The database only correlates with where DNA samples are taken now, not what chromosomes people in that place had in the past.

If your Ancestry/23&Me results say that you have a match for Sub Saharan Africa, that does not necessarily mean any of your ancestors were African. It only means that some of your DNA coded traits (alleles) are the same as what is currently common and distinct in tested samples in those regions.

People have always migrated, conquered, and interbred. People often spread their genes in places they visit, and take them along when they move to a new continent. Moreover, the 19th and 20th centuries were marked by mass migration worldwide, and increasingly easy travel. The rate at which genes migrate has increased radically over the last 5 generations.

For example, just because 23&Me says you have Irish ancestors, it is possible that the marker originally came from one Viking raider, but was spread around Ireland. By the same token, that gene may have been taken to India or Mexico. That Irish/Viking chromosome may have come through an Indian (Asia) or Mexican ancestor who did not pass on any other chromosome (or their markers) to you.

A result that says you are 3% Sub Saharan African means nothing more than 3% of your marker alleles are a match with people in Sub Saharan Africa. It does NOT mean that any of your ancestors came from Sub Saharan Africa. It is possible that you and your African counterparts have a common ancestor with an unusual allele, and that allele was passed around liberally in Africa.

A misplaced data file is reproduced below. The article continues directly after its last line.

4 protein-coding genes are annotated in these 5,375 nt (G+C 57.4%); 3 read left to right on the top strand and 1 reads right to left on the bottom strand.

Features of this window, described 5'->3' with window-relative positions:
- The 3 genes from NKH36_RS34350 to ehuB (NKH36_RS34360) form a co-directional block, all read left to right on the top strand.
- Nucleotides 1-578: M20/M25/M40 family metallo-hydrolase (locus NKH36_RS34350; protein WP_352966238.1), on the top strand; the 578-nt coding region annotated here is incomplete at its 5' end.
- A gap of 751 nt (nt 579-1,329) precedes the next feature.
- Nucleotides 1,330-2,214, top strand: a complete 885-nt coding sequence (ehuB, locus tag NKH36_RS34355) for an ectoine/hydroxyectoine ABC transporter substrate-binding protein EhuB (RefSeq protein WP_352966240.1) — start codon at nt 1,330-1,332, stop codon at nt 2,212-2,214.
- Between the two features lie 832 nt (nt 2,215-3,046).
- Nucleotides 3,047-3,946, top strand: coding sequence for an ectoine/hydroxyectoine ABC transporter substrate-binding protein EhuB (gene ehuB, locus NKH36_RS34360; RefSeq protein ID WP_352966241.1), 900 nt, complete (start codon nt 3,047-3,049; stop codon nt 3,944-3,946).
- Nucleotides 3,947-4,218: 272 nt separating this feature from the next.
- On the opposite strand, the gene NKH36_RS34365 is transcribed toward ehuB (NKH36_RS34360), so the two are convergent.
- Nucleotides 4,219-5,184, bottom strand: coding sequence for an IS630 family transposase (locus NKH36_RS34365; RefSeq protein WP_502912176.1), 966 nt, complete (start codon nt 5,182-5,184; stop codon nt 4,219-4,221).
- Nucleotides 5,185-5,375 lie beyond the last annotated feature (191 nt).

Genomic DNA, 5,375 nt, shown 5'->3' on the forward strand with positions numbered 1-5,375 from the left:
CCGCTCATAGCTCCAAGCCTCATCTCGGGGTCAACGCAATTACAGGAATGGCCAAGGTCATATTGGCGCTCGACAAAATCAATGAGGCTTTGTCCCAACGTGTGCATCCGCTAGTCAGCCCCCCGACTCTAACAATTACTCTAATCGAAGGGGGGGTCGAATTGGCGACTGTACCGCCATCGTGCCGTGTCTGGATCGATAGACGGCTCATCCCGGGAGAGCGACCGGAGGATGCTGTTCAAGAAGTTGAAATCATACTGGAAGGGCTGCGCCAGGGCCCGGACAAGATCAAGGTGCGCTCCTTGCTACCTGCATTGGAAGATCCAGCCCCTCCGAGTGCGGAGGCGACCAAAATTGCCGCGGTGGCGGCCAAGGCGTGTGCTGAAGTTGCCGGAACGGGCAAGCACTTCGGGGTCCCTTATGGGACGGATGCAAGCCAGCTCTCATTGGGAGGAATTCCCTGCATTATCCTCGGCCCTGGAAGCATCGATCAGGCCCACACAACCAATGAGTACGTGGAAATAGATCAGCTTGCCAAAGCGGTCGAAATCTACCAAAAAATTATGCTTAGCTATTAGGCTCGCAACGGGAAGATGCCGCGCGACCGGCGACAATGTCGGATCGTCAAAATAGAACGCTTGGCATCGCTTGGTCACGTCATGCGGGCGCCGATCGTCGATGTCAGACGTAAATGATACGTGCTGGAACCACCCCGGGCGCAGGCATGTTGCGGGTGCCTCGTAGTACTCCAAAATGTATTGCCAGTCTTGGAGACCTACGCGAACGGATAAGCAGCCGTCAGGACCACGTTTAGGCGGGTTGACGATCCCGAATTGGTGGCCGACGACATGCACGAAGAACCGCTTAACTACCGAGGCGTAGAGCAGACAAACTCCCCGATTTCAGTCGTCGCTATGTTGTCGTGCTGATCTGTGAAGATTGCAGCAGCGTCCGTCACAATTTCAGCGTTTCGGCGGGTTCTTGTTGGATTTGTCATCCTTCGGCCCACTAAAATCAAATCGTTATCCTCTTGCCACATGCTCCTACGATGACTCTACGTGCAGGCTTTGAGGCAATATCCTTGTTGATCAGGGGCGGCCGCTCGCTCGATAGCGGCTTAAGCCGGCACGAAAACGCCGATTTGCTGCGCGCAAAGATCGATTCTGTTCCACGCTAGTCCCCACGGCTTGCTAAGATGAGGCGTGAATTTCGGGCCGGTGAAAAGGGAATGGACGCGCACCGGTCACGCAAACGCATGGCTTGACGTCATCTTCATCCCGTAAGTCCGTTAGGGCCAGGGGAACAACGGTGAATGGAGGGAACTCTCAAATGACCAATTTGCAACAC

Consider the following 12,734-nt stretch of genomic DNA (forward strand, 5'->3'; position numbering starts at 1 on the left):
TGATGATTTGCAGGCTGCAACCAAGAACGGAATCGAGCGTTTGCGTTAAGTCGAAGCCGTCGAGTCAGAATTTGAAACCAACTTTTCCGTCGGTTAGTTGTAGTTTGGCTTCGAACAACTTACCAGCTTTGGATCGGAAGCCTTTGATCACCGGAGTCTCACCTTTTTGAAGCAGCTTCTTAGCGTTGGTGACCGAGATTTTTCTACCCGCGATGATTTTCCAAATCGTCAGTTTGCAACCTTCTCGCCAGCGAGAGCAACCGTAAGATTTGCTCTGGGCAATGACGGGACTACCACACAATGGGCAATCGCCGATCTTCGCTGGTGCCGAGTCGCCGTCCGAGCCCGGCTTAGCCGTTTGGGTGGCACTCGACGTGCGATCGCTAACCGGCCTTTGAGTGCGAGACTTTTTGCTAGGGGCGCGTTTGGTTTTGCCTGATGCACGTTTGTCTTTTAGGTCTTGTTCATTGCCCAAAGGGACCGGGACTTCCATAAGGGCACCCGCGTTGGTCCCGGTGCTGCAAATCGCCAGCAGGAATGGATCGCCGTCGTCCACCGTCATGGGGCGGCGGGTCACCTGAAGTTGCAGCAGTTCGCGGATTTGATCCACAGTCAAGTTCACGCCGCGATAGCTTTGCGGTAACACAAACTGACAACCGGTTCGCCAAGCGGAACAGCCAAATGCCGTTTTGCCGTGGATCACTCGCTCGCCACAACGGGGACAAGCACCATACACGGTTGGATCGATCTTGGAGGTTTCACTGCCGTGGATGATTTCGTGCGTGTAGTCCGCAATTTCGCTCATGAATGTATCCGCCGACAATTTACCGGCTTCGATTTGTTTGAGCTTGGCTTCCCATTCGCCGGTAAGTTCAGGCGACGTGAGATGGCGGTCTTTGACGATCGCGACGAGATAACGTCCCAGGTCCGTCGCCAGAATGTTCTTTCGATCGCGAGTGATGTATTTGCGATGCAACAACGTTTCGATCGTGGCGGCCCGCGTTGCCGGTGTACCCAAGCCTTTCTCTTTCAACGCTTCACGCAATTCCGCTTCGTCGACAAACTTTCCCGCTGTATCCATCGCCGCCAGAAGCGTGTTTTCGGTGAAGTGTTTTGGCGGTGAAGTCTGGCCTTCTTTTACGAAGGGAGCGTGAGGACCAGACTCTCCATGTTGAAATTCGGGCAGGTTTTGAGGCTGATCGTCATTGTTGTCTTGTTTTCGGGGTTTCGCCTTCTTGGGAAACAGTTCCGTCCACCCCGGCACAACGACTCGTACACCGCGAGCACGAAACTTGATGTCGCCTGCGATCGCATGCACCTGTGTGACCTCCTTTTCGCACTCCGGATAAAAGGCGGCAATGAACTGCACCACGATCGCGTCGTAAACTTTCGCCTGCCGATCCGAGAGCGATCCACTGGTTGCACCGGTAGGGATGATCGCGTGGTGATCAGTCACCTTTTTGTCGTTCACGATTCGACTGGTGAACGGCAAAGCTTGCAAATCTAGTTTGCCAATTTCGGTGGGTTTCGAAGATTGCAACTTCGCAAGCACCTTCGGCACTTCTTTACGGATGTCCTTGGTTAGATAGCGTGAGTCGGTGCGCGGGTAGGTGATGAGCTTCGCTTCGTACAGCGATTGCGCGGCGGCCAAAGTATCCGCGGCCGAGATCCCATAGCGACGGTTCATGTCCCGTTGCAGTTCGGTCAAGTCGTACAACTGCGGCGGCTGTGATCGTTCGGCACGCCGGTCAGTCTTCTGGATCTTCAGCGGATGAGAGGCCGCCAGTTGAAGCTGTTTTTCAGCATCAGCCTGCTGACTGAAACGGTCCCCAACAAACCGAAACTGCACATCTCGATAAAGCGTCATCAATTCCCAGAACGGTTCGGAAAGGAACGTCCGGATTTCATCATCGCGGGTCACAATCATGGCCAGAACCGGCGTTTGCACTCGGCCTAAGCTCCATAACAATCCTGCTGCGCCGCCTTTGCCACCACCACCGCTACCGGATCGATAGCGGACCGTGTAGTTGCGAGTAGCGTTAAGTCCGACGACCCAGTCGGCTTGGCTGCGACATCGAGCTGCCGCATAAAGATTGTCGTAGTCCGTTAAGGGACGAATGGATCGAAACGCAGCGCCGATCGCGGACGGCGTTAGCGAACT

- 4 - You do not have DNA from all of your ancestors

If everything is equally distributed and you inherit one chromosome from every possible ancestor, the furthest back you can have all ancestors represented in your genetic makeup is 23 generations. However, there is no reason to expect equal representation.

It is possible (though very unlikely) that you inherit half your chromosomes from one maternal ancestor 23 generations back, and half from one paternal ancestor23 generations back, and those chromosomes were passed down as complete sets in two straight lines to you. You would then have receive no chromosomes from the other 44 people in the 23rd generation. That would mean that only 46 of 552 ancestors in that generational range passed any DNA on to you.

Your 23&Me profile could say you are half Irish and half Italian, when in fact 90% of your ancestors were from China, but their chromosomes were not passed on to you. Yes, it is a VERY long shot, but it is possible.

The point remains that many of your ancestors may not have contributed any chromosomes to your genetic makeup.

- 5 - The percentages on your ancestry profile have nothing to do with the percentage of ancestors you have from the identified place.

When the results say that you are 30% Irish, 50% Japanese, and 20% Navajo, that does not mean 30% of your last 23 generations of ancestors were Irish, 50% were Japanese, and 20% were Navajo. It only means that of the DNA you inherited those are the percentages that match marker alleles for gene pools in those places.

Side: Uhh, NO